13. February 2006 12:59 by Rick Glos
I came across this today while reading Jeff
blogs. A race course through the skyway system in St. Paul, MN. Pretty good video even through the helmet cam.News footage
.Helmet cam footage
. The weather here has been gorgeous. 50+ temps and clear blue skies for the last week. It's been nice riding outside. For the time being I'm exploring the local streets downtown and getting a feel for how the city is laid out. It's weird riding around and having all the mountains looming in the background. There is a pic of Mt. Hood I'm going to post as soon as I get web access at home. Heidi and I went to the Japanese Gardens on Saturday... undescribable.
8. February 2006 12:52 by Rick Glos
I still don't have internet access hooked up at home yet. The new flat panel monitor, keyboard and mouse arrive today though so not long now! Heidi and I have been very busy as well unpacking and finding a place for everything. I find it amazing that she values my input on deciding how to organize some things - like furniture location, etc. She also surprised me by taking the digital camera and getting some photo's developed from our trip, then gave me a frame with a couple photo's of us to put on my desk at work! It's nice to have a geek for a girlfriend.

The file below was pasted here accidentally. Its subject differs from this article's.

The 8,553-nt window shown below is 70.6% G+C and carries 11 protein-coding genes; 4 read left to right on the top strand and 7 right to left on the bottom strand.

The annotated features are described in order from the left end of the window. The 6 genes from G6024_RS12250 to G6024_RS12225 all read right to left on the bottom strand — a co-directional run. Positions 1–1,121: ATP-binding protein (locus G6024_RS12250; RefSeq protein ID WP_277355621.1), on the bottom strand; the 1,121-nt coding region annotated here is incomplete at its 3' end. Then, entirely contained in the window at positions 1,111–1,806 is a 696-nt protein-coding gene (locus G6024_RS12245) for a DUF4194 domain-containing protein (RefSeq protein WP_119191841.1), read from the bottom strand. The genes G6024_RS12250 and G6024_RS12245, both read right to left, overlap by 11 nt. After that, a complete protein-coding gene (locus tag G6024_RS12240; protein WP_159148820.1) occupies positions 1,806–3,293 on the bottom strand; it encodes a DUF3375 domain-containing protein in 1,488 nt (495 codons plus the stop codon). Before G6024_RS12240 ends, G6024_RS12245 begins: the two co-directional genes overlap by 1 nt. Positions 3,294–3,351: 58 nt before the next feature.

Cheaper gas? That's right. Oregon has cheaper gas than Wisconsin. I figured the liberal state of Oregon would have more taxes on gas than Wisconsin but I guess not. Today is the first day I have to buy diesel gas here in the NW. Check out this site. It also helped me find a station to buy diesel from. Note that it's even cheaper to buy gas in the state of Washington!
I see putting a table in here messes up the formatting... nice.
3. February 2006 15:33 by Rick Glos
Well Heidi and I arrived in Portland yesterday. Again - I don't have much time to type since I'm using a internet enabled PC at the local library. We took lots of pictures and I have some stories to share. I did my bike first ride in Portland today. The first 2 miles were pretty easy even though I was riding up a very large hill. It overlooked the city and was beautiful. And it wasn't even raining :) So feeling confident I figured I would try this second hill. It wasn't a hill really because it had warning signs about cars needing tire chains. I don't know what the % grade was. We'll just call it ass-kick-grade. I had to stop 4 times to catch my breath and the lactic acid was building in my legs so fast I felt like they were on fire. I couldn't even make it to the top of the hill. It just kept climbing and climbing. The weather was 50ish and I figured I'd be cold but I was a little warm, I was probably over dressed. It started raining on the way home but it actually felt good. Time for some Sushi with Heidi!
30. January 2006 21:20 by Rick Glos